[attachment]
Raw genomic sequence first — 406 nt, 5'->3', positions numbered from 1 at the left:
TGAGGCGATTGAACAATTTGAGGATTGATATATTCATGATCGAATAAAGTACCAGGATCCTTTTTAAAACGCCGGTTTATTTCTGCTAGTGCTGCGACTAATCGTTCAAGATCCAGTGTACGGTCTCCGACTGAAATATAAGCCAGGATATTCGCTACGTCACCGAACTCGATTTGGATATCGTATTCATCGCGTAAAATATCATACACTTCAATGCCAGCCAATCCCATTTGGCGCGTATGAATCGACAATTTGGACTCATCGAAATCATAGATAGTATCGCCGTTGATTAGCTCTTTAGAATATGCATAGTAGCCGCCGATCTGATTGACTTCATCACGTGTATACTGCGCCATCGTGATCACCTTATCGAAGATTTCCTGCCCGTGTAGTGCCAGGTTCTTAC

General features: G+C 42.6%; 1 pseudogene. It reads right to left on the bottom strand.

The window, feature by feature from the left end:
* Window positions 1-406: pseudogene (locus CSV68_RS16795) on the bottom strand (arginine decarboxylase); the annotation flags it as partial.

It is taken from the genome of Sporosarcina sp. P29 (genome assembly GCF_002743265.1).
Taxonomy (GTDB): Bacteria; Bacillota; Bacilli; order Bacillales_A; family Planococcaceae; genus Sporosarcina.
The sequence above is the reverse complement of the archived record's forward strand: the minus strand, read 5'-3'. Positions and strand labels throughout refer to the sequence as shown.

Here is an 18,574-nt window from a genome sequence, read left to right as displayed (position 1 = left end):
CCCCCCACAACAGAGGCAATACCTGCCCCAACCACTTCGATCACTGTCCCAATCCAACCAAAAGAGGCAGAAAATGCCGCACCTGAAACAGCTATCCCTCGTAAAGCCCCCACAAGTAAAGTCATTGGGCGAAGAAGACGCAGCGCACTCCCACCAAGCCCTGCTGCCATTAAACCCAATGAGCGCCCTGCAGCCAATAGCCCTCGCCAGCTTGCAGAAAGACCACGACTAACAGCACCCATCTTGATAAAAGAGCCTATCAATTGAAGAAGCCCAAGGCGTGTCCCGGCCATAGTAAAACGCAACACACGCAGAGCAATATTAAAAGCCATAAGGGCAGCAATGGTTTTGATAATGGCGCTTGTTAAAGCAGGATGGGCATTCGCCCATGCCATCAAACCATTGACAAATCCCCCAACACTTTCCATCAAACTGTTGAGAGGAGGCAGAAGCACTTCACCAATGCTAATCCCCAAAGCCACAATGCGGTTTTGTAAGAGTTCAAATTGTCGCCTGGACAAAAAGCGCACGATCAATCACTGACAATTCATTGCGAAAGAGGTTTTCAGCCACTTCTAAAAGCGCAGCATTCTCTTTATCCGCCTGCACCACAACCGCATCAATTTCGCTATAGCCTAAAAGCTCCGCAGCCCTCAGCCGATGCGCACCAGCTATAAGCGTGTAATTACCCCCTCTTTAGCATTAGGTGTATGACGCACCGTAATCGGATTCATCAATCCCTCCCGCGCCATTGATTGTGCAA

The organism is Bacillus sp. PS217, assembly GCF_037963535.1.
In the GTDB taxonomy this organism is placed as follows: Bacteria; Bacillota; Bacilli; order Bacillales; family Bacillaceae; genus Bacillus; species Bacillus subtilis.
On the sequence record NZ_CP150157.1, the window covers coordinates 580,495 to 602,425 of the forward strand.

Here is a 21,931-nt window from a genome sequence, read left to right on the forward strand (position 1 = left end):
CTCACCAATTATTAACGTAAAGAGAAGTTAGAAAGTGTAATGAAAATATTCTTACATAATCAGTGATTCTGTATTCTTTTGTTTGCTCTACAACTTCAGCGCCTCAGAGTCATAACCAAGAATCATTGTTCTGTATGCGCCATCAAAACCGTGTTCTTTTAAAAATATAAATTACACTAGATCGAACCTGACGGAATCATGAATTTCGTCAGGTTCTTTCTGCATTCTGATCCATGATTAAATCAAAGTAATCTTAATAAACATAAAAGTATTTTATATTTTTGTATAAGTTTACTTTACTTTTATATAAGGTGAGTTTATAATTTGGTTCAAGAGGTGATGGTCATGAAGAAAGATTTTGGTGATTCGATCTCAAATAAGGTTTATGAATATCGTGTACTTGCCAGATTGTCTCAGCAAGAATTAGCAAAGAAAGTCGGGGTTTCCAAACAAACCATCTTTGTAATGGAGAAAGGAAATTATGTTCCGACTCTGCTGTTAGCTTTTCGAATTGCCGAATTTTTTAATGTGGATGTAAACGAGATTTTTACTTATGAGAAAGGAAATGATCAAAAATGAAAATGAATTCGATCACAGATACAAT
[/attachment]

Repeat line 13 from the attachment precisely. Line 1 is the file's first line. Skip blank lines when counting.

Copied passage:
On the sequence record NZ_CP150157.1, the window covers coordinates 580,495 to 602,425 of the forward strand.